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Richard A. Edwards
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Phoenix_Bird wrote:
AHA!

I think Eyefink has got it there. And I looked through AoE rules a million times! shake

Each time an investigator is engaged with one or more ready enemies and takes an action other than to fight, to evade, or to activate a parley or resign ability

They key word is to.

It doesn’t matter what action you are taking if that action is for the purpose of “to fight, to evade, or to activate a parley or resign.”

If you remove the to then you get an AoE. If you leave it in then you don’t.

We live to fight another day. Woot!

Phoenix

I like this interpretation!
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Cameron Cook
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Eyefink wrote:
I'm going to get a little nitpicky now, but the Attack of Opportunity rules say it triggers when taking an action other than to fight/evade, not that it triggers when not specifically taking the fight/evade action, if that makes sense. What I mean is, you're taking a Play action, yes, but you're taking that action to Evade, which wouldn't satisfy AoO's trigger. I'm probably not making my point very well...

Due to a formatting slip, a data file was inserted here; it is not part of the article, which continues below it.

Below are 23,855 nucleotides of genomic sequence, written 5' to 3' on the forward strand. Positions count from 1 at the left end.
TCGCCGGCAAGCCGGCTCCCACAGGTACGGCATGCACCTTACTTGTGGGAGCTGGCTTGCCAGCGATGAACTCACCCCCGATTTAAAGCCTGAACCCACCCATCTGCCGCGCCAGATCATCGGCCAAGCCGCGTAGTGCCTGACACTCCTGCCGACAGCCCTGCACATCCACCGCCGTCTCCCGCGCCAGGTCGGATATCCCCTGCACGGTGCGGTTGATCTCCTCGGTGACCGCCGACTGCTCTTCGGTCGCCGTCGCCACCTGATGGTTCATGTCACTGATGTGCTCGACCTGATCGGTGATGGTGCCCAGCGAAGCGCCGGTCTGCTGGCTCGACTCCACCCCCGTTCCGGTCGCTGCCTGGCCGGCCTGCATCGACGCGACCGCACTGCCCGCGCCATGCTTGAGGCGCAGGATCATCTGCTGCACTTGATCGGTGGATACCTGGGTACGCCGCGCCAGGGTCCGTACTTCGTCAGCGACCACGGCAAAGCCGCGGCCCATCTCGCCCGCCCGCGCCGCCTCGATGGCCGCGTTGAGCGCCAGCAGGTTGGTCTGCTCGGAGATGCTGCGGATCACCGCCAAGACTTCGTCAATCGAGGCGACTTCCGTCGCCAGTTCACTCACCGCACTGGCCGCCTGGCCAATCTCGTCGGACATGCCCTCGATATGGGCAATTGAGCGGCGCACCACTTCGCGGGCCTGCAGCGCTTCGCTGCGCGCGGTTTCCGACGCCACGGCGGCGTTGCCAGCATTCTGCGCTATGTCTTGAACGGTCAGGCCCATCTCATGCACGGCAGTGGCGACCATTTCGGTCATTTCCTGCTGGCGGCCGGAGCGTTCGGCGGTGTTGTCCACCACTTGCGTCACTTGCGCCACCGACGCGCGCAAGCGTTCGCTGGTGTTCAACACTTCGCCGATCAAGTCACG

I think this is a good interpretation of the rule. Like I said before, I think the spirit of the rules intends for no Attack of Opportunity in this situation, (otherwise, cards like Baseball bat and knife would be almost useless since they require an Activate action to use.) Having this officially addressed in a future FAQ would be awesome.

Thanks for the replies everyone!
 
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Y'all are really overthinking this.

Blinding Light has the Evade designator. So do other cards. Other cards (like the actions on the Knife, .45 Automatic, Backstab, etc.) have the Fight designator.

If the card or triggered ability has that designator, it is considered an action of that type (Action Designators in the Rules Reference), just modified by whatever the card text says.